The activity of hypothalamic neurons is modified by inputs leading to heterogeneous activity; a small proportion of the total population can drive pituitary hormone pulsatility
Neurohormone output can vary following neuron excitation according to the physiological status, which might also lead to declining neuroendocrine output with age
The release of hypothalamic factors into the blood is modified by alterations in the juxtaposition of nerve terminals with the vasculature and tanycytes in the median eminence
Cells in the pituitary gland form homotypic networks, and the organization and relationship of a network with the vasculature is distinct for each endocrine axis, which modifies responses to regulatory factors and patterns of output in response to demand
The reorganisation of the pituitary network can store long-term memories of increased output and enhance function on repeated challenge
Understanding the importance of coordinated hypothalamic–vasculature–pituitary function provides new understanding of a range of endocrine axes defects and targets for novel therapies
The discoveries of novel functional adaptations of the hypothalamus and anterior pituitary gland for physiological regulation have transformed our understanding of their interaction. The activity of a small proportion of hypothalamic neurons can control complex hormonal signalling, which is disconnected from a simple stimulus and the subsequent hormone secretion relationship and is dependent on physiological status. The interrelationship of the terminals of hypothalamic neurons and pituitary cells with the vasculature has an important role in determining the pattern of neurohormone exposure. Cells in the pituitary gland form networks with distinct organizational motifs that are related to the duration and pattern of output, and modifications of these networks occur in different physiological states, can persist after cessation of demand and result in enhanced function. Consequently, the hypothalamus and pituitary can no longer be considered as having a simple stratified relationship: with the vasculature they form a tripartite system, which must function in concert for appropriate hypothalamic regulation of physiological processes, such as reproduction. An improved understanding of the mechanisms underlying these regulatory features has implications for current and future therapies that correct defects in hypothalamic–pituitary axes. In addition, recapitulating proper network organization will be an important challenge for regenerative stem cell treatment.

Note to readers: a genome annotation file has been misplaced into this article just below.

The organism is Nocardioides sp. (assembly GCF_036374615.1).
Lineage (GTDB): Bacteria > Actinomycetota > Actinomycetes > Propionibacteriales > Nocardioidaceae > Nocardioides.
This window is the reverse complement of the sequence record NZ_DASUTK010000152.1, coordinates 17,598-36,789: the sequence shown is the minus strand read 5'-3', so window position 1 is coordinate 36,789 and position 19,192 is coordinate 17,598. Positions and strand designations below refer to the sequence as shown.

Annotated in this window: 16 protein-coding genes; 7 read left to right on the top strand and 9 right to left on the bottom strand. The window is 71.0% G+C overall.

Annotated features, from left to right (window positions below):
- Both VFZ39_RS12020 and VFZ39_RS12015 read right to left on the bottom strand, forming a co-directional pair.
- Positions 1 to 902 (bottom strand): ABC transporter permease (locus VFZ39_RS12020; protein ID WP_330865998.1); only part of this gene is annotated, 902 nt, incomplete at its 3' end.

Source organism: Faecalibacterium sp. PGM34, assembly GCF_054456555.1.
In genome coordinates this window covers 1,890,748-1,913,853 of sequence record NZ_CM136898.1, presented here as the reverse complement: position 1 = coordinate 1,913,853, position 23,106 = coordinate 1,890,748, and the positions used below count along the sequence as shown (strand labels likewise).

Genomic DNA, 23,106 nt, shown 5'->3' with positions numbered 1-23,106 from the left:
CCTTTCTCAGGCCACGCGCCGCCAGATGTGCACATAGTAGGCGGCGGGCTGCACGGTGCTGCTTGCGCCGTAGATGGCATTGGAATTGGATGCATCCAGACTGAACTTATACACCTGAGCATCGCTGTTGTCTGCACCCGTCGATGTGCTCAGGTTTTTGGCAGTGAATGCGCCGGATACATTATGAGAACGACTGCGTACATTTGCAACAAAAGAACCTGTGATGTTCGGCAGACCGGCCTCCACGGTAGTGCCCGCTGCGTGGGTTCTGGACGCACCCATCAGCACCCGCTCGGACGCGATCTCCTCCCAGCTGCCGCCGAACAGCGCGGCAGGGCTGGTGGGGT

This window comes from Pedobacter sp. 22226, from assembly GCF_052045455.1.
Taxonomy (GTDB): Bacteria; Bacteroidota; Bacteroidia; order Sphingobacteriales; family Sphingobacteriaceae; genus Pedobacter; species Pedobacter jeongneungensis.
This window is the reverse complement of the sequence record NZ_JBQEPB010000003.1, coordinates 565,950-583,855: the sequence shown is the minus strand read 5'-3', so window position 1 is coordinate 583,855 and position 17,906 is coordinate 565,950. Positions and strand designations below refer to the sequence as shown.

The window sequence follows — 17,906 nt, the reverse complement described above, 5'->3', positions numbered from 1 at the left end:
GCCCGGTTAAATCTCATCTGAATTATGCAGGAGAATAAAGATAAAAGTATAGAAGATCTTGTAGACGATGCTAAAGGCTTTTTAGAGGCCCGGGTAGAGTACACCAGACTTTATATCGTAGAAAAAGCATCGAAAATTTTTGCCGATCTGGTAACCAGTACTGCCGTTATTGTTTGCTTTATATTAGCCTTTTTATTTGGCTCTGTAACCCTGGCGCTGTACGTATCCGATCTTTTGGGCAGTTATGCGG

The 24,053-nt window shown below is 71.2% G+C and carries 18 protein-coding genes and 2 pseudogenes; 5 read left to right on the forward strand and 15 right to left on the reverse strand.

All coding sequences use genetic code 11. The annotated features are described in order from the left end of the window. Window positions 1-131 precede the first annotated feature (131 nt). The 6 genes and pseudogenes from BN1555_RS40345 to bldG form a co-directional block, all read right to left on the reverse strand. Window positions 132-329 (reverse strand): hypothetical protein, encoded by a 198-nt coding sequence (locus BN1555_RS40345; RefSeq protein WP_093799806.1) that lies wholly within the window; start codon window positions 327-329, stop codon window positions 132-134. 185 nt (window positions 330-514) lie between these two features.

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The authors thank F. Castinetti (Aix-Marseille Universite, France) for helpful comments and suggestions. P.L.T. was supported by a grant from the Biotechnology and Biological Sciences Research Council, UK, (BB/N007026/1). N.R. was supported by a Medical Research Council, UK, project grant (MR/J008893/1). D.J.H. was supported by an R.D. Lawrence Fellowship, Diabetes UK (12/0004431); European Foundation for the Study of Diabetes/Novo Nordisk Rising Star and Birmingham Fellowships; a Medical Research Council, UK project grant (MR/N00275X/1); Imperial Confidence in Concept, UK, and Wellcome Trust Institutional Support Awards, UK; and an European Research Council (ERC) Starting Grant (OptoBETA; 715884). P.M. was supported by funding from the Agence Nationale de la Recherche (ANR 12 BSV1 0032–01 and ANR-15-CE14-0012-01); INSERM; Centre National de la Recherche Scientifique; Université de Montpellier; Fondation pour la Recherche Médicale (DEQ20150331732); and IPAM-Biocampus of Montpellier and France-Bioimaging, all in France.
The authors declare no competing financial interests.
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Le Tissier, P., Campos, P., Lafont, C. et al. An updated view of hypothalamic–vascular–pituitary unit function and plasticity. Nat Rev Endocrinol 13, 257–267 (2017). https://doi.org/10.1038/nrendo.2016.193
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